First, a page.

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Silent safaris: Are electric game drive vehicles worth it?

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written by
James Niarra Travel crop
James Whiteman

The shift to decarbonize transport and electric vehicles has taken enormous steps around the world over the last few years with almost every major manufacturer pledging to phase out internal combustion engines (ICE) in favour of EVs and hydrogen fuel cells. This is also true in the travel world with many of our partners on the ground upgrading to hybrid or all-electric vehicles for tours and transfers.

In wilder settings, game drives remain central to safaris and for many clambering into an old Land Rover or Toyota Land Cruiser, diesel engine rumbling into life with the sunrise, is all part of the experience. Here too, this is changing as many pioneering camps and lodges make the jump to electrification.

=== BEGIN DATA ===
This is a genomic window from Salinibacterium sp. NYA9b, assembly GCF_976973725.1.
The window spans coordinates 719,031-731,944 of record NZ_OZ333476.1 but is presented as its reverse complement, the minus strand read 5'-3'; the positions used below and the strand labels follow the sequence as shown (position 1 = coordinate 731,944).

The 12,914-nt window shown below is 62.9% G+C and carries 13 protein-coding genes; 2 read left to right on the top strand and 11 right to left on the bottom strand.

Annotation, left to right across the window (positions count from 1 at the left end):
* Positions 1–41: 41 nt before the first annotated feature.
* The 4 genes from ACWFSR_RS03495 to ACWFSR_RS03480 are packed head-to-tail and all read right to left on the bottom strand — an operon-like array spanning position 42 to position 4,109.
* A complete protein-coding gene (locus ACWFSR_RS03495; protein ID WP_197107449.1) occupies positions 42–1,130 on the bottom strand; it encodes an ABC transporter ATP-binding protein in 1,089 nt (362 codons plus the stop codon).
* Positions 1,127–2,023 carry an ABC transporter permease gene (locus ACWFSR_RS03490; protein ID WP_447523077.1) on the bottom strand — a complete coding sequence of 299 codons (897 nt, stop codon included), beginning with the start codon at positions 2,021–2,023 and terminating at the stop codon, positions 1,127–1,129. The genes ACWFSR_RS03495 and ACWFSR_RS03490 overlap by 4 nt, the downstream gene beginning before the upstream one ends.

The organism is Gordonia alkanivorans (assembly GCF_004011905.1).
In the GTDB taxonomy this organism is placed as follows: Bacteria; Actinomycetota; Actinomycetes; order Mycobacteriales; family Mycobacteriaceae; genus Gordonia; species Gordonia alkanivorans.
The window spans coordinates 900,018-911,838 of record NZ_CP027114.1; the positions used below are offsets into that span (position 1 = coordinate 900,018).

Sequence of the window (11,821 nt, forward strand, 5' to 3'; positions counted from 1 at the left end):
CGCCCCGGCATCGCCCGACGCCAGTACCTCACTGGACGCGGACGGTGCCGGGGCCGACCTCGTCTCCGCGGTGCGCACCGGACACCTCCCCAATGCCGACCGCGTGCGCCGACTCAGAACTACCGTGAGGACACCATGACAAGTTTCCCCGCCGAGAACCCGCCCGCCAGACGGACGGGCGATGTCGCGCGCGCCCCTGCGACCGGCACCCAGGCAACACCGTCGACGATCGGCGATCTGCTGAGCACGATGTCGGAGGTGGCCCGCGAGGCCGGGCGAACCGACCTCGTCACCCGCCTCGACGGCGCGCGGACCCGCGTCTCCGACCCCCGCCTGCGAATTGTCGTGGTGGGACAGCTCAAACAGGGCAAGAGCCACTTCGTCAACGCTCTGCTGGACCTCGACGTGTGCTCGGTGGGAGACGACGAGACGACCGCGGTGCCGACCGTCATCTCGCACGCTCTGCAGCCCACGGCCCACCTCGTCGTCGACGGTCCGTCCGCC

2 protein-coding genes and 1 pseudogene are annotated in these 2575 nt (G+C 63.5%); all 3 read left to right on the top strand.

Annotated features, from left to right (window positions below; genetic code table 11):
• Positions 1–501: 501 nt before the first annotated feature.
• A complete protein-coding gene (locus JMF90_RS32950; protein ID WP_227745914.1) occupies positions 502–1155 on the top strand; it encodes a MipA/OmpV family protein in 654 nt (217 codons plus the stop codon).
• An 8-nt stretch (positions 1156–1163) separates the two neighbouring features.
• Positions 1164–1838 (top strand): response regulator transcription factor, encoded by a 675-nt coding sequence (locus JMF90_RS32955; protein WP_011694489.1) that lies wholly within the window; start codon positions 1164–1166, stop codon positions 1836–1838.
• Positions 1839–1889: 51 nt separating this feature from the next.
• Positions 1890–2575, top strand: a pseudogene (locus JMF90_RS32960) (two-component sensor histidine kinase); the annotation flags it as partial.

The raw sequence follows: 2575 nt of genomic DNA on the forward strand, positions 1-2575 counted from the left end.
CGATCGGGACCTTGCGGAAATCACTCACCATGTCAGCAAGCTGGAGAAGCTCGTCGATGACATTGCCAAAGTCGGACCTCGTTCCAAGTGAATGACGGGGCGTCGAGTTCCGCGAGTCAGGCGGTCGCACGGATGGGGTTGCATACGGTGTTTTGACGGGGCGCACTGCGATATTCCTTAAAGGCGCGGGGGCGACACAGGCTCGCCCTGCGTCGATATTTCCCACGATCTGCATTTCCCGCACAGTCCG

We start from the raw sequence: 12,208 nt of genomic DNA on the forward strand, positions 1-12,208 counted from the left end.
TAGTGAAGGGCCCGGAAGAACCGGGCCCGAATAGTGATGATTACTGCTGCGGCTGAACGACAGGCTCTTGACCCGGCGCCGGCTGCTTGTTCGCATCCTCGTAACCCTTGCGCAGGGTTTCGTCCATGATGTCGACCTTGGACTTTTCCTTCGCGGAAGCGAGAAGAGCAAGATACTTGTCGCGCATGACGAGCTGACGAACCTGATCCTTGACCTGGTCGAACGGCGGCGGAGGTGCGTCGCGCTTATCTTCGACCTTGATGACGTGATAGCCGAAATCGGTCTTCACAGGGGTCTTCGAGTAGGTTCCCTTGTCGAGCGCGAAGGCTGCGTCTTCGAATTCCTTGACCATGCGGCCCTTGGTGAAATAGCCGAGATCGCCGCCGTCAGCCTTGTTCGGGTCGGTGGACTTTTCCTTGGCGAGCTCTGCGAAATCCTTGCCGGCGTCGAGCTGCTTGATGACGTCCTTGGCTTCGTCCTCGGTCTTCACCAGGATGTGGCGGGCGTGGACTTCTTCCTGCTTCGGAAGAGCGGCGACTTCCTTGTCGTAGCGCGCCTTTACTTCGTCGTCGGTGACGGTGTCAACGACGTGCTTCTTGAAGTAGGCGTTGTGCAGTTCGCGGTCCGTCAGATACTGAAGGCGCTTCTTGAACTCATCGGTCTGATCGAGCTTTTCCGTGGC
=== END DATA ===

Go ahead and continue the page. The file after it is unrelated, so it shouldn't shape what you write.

Yet there are many arguments both for and against EVs, some specific to the safari context, and some universal. So, is it worth it?


Reduced carbon emissions are an obvious benefit of switching to EVs, however, as with all things to do with sustainability, it isn’t necessarily that simple.

A common point in the ‘cons’ column is that the production of a new EV and its mineral-hungry battery pack emits more carbon than a new ICE vehicle. And this is true. Numbers vary enormously depending on the manufacturer and region – for a rough idea, an average mid-size European ICE car creates around 6 metric tonnes of CO2 in production, a battery pack another 4-5 tonnes on top of that.

Another valid argument against is questioning how the electricity that charges a vehicle is generated. If it all comes from coal-fired power plants, does it make sense to switch over?